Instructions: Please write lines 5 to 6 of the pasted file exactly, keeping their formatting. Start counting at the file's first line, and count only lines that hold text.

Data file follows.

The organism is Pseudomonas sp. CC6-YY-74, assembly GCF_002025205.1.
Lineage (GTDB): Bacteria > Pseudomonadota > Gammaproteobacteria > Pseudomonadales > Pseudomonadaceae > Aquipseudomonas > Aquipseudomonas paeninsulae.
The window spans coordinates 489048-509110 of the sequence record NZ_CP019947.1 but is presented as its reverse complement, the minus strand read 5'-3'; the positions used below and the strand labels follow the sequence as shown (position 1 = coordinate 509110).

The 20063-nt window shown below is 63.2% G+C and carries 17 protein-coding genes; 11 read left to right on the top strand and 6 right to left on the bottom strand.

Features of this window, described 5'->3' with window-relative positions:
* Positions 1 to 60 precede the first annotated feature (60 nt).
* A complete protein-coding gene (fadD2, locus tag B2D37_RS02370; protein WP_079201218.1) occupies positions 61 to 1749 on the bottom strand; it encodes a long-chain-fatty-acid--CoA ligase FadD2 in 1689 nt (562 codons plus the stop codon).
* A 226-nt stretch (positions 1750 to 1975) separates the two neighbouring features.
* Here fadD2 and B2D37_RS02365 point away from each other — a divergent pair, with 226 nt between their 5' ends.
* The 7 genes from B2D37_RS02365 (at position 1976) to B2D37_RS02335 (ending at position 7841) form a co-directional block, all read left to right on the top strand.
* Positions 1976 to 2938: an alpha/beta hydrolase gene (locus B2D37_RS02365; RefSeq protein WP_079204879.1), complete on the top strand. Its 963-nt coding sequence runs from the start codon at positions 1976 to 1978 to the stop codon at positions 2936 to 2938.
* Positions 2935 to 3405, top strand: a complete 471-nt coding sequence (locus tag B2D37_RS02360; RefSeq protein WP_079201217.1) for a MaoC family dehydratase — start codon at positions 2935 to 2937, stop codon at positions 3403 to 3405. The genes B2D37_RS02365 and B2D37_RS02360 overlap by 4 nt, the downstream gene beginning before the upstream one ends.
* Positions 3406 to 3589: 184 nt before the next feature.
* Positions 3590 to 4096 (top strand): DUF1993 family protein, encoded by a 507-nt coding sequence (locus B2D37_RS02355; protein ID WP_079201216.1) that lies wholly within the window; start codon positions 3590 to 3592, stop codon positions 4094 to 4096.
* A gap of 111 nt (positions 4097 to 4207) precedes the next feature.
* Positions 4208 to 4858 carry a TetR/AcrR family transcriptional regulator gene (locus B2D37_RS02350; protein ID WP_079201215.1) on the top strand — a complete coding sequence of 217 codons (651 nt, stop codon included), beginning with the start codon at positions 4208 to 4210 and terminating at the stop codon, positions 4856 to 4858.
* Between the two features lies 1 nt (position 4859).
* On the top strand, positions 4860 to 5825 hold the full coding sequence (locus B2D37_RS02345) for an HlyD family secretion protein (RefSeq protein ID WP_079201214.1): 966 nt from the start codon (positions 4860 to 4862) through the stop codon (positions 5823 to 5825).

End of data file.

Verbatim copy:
Features of this window, described 5'->3' with window-relative positions:
* Positions 1 to 60 precede the first annotated feature (60 nt).